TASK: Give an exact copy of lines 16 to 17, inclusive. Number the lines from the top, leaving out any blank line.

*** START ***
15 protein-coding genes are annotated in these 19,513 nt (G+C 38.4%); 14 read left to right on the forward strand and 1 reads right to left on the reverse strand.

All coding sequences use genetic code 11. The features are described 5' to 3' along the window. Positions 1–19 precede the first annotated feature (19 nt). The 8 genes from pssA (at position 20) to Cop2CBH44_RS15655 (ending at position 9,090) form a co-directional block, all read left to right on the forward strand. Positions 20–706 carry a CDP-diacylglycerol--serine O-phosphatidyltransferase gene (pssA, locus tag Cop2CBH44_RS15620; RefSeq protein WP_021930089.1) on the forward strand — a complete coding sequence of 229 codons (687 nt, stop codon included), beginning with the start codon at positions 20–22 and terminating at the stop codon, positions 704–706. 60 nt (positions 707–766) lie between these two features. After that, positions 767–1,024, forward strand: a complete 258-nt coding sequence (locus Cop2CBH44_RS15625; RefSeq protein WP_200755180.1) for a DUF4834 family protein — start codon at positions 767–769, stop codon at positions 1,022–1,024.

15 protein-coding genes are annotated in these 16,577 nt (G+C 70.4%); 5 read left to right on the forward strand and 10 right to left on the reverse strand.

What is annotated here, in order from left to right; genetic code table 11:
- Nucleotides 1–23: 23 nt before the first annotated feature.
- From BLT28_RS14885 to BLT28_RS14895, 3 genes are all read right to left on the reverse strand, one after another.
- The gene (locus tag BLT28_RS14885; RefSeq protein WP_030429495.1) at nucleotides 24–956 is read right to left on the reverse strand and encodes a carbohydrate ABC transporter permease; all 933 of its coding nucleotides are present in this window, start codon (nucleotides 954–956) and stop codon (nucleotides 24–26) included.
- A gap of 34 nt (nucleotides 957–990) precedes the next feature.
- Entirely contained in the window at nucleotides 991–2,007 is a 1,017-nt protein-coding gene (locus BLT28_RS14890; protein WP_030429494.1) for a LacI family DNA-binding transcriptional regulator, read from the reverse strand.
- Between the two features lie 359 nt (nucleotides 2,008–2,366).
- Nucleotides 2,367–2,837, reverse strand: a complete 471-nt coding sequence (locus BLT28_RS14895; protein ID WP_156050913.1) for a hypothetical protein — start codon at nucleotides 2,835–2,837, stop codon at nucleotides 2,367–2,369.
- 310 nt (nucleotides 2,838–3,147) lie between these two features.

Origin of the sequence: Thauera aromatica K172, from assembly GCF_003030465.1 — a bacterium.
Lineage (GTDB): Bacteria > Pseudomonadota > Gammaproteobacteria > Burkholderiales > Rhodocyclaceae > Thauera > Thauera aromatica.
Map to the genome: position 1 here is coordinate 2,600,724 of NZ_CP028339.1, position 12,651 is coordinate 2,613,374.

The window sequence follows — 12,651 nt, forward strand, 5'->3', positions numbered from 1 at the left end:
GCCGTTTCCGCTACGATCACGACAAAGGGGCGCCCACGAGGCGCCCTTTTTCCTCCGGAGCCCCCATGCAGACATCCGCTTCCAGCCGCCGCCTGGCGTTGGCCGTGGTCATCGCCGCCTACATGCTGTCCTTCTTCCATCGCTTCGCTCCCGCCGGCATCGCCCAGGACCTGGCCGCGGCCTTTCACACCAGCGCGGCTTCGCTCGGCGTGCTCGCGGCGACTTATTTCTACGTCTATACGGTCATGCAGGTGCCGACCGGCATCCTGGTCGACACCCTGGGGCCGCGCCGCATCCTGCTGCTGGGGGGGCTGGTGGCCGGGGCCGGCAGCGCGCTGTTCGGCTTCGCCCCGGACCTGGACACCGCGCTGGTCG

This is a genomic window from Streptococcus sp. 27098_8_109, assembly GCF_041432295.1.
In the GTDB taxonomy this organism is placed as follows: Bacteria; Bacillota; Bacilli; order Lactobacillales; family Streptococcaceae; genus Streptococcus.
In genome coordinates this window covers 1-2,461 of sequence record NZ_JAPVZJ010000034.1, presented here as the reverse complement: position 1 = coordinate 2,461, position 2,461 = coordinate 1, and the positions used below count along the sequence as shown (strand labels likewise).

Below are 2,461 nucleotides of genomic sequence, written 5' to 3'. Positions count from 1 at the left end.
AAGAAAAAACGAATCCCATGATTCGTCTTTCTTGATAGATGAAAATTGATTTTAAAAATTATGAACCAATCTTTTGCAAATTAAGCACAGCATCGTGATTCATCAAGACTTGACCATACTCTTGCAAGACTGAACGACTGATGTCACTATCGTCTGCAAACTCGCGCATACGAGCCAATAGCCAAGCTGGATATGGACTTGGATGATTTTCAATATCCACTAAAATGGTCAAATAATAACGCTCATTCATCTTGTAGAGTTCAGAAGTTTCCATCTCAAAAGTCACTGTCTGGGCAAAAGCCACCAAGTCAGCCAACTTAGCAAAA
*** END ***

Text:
The window sequence follows — 12,651 nt, forward strand, 5'->3', positions numbered from 1 at the left end:
GCCGTTTCCGCTACGATCACGACAAAGGGGCGCCCACGAGGCGCCCTTTTTCCTCCGGAGCCCCCATGCAGACATCCGCTTCCAGCCGCCGCCTGGCGTTGGCCGTGGTCATCGCCGCCTACATGCTGTCCTTCTTCCATCGCTTCGCTCCCGCCGGCATCGCCCAGGACCTGGCCGCGGCCTTTCACACCAGCGCGGCTTCGCTCGGCGTGCTCGCGGCGACTTATTTCTACGTCTATACGGTCATGCAGGTGCCGACCGGCATCCTGGTCGACACCCTGGGGCCGCGCCGCATCCTGCTGCTGGGGGGGCTGGTGGCCGGGGCCGGCAGCGCGCTGTTCGGCTTCGCCCCGGACCTGGACACCGCGCTGGTCG